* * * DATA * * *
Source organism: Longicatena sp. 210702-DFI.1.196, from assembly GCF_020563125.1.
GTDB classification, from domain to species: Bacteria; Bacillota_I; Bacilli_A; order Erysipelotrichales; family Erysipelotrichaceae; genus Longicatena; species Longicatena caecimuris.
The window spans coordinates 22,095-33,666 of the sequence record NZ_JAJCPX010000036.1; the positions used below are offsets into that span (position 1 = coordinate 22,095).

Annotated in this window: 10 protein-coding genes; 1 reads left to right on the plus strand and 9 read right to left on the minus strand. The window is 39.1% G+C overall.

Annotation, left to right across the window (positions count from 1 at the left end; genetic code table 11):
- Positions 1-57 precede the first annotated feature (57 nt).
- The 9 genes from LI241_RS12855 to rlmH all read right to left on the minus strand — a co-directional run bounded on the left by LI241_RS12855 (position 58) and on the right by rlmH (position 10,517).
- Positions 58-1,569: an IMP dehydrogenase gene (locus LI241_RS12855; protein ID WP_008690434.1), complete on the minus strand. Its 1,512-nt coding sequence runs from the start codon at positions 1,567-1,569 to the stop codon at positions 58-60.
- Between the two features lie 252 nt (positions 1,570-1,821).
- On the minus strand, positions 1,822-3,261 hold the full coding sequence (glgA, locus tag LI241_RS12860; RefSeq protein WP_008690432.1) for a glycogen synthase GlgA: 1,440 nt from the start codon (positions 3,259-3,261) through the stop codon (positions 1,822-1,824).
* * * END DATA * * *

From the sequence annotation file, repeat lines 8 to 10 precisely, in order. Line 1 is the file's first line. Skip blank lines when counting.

- Positions 58-1,569: an IMP dehydrogenase gene (locus LI241_RS12855; protein ID WP_008690434.1), complete on the minus strand. Its 1,512-nt coding sequence runs from the start codon at positions 1,567-1,569 to the stop codon at positions 58-60.
- Between the two features lie 252 nt (positions 1,570-1,821).
- On the minus strand, positions 1,822-3,261 hold the full coding sequence (glgA, locus tag LI241_RS12860; RefSeq protein WP_008690432.1) for a glycogen synthase GlgA: 1,440 nt from the start codon (positions 3,259-3,261) through the stop codon (positions 1,822-1,824).